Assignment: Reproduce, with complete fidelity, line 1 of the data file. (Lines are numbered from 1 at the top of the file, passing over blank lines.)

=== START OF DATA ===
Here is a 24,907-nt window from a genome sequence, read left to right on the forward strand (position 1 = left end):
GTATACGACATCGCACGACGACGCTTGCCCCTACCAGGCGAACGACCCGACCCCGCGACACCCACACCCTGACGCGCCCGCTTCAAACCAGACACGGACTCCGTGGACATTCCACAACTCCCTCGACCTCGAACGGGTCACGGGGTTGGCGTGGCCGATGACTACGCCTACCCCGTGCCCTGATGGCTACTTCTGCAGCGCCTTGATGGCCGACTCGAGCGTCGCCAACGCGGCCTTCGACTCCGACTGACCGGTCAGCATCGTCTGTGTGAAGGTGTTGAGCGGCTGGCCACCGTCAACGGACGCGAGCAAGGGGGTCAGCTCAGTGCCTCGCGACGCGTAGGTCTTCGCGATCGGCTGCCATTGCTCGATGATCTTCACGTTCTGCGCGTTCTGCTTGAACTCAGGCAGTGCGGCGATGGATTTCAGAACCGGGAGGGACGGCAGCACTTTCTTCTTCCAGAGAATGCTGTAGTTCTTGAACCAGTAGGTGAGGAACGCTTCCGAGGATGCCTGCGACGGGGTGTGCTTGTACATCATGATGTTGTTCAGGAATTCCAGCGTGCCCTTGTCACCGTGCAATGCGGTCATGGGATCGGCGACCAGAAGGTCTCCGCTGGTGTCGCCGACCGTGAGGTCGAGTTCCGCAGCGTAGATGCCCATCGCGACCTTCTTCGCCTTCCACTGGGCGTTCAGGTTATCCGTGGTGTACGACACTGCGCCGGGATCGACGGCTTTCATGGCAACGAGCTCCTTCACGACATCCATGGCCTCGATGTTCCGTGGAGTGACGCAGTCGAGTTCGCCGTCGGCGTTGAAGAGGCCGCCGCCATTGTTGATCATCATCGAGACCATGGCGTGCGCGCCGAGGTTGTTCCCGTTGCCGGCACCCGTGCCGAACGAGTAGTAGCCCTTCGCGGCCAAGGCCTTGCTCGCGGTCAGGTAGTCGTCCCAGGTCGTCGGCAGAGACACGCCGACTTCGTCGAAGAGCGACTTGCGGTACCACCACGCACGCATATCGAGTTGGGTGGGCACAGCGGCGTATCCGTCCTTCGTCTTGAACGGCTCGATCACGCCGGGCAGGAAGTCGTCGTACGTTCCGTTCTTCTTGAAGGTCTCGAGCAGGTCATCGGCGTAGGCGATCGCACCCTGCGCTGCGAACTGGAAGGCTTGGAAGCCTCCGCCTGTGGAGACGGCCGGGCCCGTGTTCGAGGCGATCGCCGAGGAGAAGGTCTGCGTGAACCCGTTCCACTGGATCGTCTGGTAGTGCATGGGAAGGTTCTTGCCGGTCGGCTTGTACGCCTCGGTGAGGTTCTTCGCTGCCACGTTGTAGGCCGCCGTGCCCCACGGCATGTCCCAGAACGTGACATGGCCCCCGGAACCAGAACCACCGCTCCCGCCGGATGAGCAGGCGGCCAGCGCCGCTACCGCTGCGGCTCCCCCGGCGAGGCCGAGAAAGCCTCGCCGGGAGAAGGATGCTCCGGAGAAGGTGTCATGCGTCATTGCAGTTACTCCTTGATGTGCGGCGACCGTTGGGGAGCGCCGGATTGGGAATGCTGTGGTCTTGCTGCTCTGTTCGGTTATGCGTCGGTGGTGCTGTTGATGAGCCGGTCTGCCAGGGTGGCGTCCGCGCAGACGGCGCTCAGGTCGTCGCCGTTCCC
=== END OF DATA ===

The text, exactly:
Here is a 24,907-nt window from a genome sequence, read left to right on the forward strand (position 1 = left end):